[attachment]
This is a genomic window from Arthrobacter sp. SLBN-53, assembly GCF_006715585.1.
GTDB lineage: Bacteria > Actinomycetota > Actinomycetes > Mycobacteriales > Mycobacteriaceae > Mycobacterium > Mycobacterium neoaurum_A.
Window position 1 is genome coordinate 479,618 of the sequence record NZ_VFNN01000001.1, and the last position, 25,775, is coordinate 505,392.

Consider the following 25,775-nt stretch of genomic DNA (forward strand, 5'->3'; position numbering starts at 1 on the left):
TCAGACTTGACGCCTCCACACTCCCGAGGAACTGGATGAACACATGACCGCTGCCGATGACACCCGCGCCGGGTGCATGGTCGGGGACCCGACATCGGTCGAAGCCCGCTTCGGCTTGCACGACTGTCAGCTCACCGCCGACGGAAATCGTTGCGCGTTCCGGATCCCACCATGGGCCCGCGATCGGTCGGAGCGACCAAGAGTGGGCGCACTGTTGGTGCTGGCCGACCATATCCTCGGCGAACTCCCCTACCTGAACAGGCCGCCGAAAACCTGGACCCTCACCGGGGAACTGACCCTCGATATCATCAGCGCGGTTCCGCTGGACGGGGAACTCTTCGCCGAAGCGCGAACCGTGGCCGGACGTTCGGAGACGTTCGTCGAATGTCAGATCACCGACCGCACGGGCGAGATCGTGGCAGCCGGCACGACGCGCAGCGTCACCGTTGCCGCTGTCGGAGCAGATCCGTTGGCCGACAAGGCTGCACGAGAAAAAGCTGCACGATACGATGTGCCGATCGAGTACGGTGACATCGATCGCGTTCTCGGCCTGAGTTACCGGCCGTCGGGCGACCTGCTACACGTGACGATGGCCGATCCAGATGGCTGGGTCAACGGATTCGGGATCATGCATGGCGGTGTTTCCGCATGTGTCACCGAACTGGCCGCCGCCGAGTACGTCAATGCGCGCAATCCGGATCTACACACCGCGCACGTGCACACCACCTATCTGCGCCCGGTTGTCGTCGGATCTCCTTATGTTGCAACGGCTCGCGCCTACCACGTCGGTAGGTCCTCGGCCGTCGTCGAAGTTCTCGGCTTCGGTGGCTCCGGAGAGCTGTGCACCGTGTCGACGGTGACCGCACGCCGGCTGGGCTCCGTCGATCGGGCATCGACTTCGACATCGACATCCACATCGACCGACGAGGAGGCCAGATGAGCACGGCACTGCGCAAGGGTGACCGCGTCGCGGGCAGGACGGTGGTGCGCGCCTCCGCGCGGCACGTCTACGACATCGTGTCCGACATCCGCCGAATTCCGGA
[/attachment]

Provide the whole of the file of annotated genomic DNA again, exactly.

This is a genomic window from Arthrobacter sp. SLBN-53, assembly GCF_006715585.1.
GTDB lineage: Bacteria > Actinomycetota > Actinomycetes > Mycobacteriales > Mycobacteriaceae > Mycobacterium > Mycobacterium neoaurum_A.
Window position 1 is genome coordinate 479,618 of the sequence record NZ_VFNN01000001.1, and the last position, 25,775, is coordinate 505,392.

Consider the following 25,775-nt stretch of genomic DNA (forward strand, 5'->3'; position numbering starts at 1 on the left):
TCAGACTTGACGCCTCCACACTCCCGAGGAACTGGATGAACACATGACCGCTGCCGATGACACCCGCGCCGGGTGCATGGTCGGGGACCCGACATCGGTCGAAGCCCGCTTCGGCTTGCACGACTGTCAGCTCACCGCCGACGGAAATCGTTGCGCGTTCCGGATCCCACCATGGGCCCGCGATCGGTCGGAGCGACCAAGAGTGGGCGCACTGTTGGTGCTGGCCGACCATATCCTCGGCGAACTCCCCTACCTGAACAGGCCGCCGAAAACCTGGACCCTCACCGGGGAACTGACCCTCGATATCATCAGCGCGGTTCCGCTGGACGGGGAACTCTTCGCCGAAGCGCGAACCGTGGCCGGACGTTCGGAGACGTTCGTCGAATGTCAGATCACCGACCGCACGGGCGAGATCGTGGCAGCCGGCACGACGCGCAGCGTCACCGTTGCCGCTGTCGGAGCAGATCCGTTGGCCGACAAGGCTGCACGAGAAAAAGCTGCACGATACGATGTGCCGATCGAGTACGGTGACATCGATCGCGTTCTCGGCCTGAGTTACCGGCCGTCGGGCGACCTGCTACACGTGACGATGGCCGATCCAGATGGCTGGGTCAACGGATTCGGGATCATGCATGGCGGTGTTTCCGCATGTGTCACCGAACTGGCCGCCGCCGAGTACGTCAATGCGCGCAATCCGGATCTACACACCGCGCACGTGCACACCACCTATCTGCGCCCGGTTGTCGTCGGATCTCCTTATGTTGCAACGGCTCGCGCCTACCACGTCGGTAGGTCCTCGGCCGTCGTCGAAGTTCTCGGCTTCGGTGGCTCCGGAGAGCTGTGCACCGTGTCGACGGTGACCGCACGCCGGCTGGGCTCCGTCGATCGGGCATCGACTTCGACATCGACATCCACATCGACCGACGAGGAGGCCAGATGAGCACGGCACTGCGCAAGGGTGACCGCGTCGCGGGCAGGACGGTGGTGCGCGCCTCCGCGCGGCACGTCTACGACATCGTGTCCGACATCCGCCGAATTCCGGA